In 2001, Franz Müntefering (SPD) initiated another discussion about the position of the SPD in the German political party structure: "The center is where the left-wing People's Party is."

In the “Bremen Draft” for a new basic program in January 2007, the SPD was defined as a “party of solidarity center”; in the Hamburg program adopted in 2007, the SPD describes itself as the “left people's party”.

The former SPD chairman Sigmar Gabriel does not want the center to be understood as a “fixed place” based on income groups, occupational groups or political attitudes, but as a “place of interpretation of society”. With the “right questions” and the “right answers”, the SPD must assert the middle in order to gain the power of interpretation.

Other countries

In the parliaments of countries with a more polarized spectrum of parties - in which the popular parties also clearly define themselves as left or right - there are often parties with a “centrist” program that expressly define themselves through their middle position. These include the French Mouvement démocrate (MoDem), the Italian Italia Viva (IV) and the Spanish Unión Progreso y Democracia (UPyD). There are also numerous center parties in the Nordic countries (such as the Finnish Suomen Keskusta , the Swedish Centerpartiet and the Norwegian Senterpartiet ), most of which stem from agrarian parties. Furthermore, many minority parties are centrist because they want to integrate both left and right members of an ethnic minority.

At the international level, these center parties mostly belong to the Liberal International and the liberal European party ALDE , without, however, clearly representing liberal positions. Nevertheless, liberal parties can also describe themselves as centrist. There is also a European Democratic Party (EDP), which is dominated primarily by the French MoDem and which expressly sees itself as centrist. ALDE and EDP work together in the European Parliament in the ALDE group .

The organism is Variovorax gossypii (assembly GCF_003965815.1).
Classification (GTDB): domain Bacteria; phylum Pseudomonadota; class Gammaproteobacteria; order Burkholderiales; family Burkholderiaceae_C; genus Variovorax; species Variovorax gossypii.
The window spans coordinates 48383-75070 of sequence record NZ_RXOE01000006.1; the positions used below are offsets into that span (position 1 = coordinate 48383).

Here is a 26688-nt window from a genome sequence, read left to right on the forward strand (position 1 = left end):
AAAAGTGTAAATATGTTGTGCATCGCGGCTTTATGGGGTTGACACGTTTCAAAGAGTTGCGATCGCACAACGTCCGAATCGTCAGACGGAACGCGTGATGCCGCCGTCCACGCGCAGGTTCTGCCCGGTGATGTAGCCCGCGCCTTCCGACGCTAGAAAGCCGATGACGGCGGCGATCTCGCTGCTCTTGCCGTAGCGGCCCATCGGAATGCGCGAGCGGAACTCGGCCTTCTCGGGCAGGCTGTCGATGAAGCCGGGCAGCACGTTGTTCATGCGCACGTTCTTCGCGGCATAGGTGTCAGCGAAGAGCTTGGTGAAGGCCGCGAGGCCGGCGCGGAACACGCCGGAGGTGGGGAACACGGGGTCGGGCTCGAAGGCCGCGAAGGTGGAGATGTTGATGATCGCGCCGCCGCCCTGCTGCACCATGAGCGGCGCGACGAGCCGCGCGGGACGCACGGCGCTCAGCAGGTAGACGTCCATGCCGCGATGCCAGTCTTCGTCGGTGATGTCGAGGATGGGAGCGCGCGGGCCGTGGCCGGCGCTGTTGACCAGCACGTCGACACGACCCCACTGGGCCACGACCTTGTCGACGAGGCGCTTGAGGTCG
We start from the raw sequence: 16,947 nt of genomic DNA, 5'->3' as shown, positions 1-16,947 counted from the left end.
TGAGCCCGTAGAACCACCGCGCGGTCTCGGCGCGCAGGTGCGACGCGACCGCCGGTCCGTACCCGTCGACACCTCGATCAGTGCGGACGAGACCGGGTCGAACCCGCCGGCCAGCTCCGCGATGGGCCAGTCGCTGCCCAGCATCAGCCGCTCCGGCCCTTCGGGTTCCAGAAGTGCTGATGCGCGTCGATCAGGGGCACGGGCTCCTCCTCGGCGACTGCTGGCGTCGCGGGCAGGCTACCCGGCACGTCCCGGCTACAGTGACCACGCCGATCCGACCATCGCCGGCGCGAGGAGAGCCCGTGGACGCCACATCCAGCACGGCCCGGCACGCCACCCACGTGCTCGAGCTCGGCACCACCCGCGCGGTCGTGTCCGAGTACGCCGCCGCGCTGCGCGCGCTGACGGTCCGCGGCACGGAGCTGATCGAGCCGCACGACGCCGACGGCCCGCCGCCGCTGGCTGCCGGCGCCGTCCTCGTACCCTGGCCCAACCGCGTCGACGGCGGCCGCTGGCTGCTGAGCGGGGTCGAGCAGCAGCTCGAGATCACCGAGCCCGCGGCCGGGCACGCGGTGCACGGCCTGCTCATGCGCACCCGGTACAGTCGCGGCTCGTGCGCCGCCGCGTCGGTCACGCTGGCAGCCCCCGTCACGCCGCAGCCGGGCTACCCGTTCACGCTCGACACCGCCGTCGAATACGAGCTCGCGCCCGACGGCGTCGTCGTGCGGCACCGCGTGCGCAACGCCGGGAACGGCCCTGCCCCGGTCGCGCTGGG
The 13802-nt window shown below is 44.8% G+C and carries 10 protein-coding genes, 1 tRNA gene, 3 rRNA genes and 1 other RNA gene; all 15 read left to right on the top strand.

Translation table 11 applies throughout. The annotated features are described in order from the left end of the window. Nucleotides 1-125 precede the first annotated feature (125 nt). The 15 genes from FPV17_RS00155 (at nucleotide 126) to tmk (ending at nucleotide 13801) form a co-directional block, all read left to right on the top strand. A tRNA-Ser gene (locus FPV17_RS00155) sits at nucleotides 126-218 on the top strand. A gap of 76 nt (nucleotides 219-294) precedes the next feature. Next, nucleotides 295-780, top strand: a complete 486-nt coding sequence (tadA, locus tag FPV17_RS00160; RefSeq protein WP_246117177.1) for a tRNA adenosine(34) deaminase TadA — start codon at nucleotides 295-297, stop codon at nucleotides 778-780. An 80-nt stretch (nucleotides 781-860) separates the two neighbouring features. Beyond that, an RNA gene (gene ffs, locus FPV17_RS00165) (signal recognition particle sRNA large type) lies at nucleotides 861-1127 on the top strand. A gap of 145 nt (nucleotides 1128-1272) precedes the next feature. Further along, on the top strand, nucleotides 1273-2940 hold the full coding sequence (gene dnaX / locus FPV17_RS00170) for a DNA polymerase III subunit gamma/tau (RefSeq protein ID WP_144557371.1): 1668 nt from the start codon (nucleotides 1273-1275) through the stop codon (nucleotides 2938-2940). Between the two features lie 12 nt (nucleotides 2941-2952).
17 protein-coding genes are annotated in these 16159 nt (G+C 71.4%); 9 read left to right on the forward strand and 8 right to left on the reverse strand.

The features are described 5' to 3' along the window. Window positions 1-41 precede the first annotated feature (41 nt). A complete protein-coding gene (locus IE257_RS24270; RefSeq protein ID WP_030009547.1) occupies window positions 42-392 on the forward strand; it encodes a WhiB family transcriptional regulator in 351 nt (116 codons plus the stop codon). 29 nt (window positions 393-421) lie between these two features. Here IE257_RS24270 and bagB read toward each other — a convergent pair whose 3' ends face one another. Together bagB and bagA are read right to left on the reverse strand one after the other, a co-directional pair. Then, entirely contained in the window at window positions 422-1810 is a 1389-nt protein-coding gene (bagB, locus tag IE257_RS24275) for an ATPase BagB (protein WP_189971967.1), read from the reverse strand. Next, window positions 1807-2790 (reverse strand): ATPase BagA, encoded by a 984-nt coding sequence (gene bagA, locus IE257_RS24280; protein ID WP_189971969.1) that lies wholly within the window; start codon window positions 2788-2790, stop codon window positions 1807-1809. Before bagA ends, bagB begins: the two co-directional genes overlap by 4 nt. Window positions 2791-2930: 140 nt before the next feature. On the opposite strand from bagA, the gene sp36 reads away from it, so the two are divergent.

See also


supporting documents

  1. ^ Rudolf Walther: Die neue Mitte (For Willy Brandt's 90th birthday) Friday , December 19, 2003, accessed on March 11, 2012
  2. Georg Stötzel, Thorsten Eitz, Astrid Jahresling-Marienfeld, Lea Plate: Dictionary of contemporary German contemporary language: keywords and orientation vocabulary, editors: Georg Stötzel, Thorsten Eitz, Astrid Jahresling-Marienfeld, Lea Plate, Georg Olms Verlag, 2003, ISBN 3- 487-11759-2 , ISBN 978-3-487-11759-1 , p. 262 ( online in the Google book search)
  3. Klaus Stüwe: The Chancellor's Speech. Government statements from Adenauer to Schröder, VS Verlag, Wiesbaden 2005, ISBN 3-531-14506-1
  4. ^ SPD - election program from 1998. Innovation and social justice
  5. Franz Müntefering, Why there is no longer any space for the CDU in the middle, in: Frankfurter Rundschau of February 5, 2001.
  6. Tobias Dürr: The Left after the Pull of the Middle - On the program debates of the SPD, Greens and PDS in the Schröder era , bpb.de, accessed on October 18, 2009
  7. ^ "Bremen Draft" for a new basic program of the Social Democratic Party of Germany ( Memento from January 29, 2007 in the Internet Archive ) (PDF; 494 kB)
  8. Hamburg program. Basic program of the Social Democratic Party of Germany ( Memento of the original from December 26, 2008 in the Internet Archive ) Info: The archive link has been inserted automatically and has not yet been checked. Please check the original and archive link according to the instructions and then remove this notice. @1@ 2Template: Webachiv / IABot / parteitag.spd.de
  9. ^ Sigmar Gabriel new federal chairman - Together for the departure of the SPD local association Bad Krozingen - Hartheim on November 16, 2009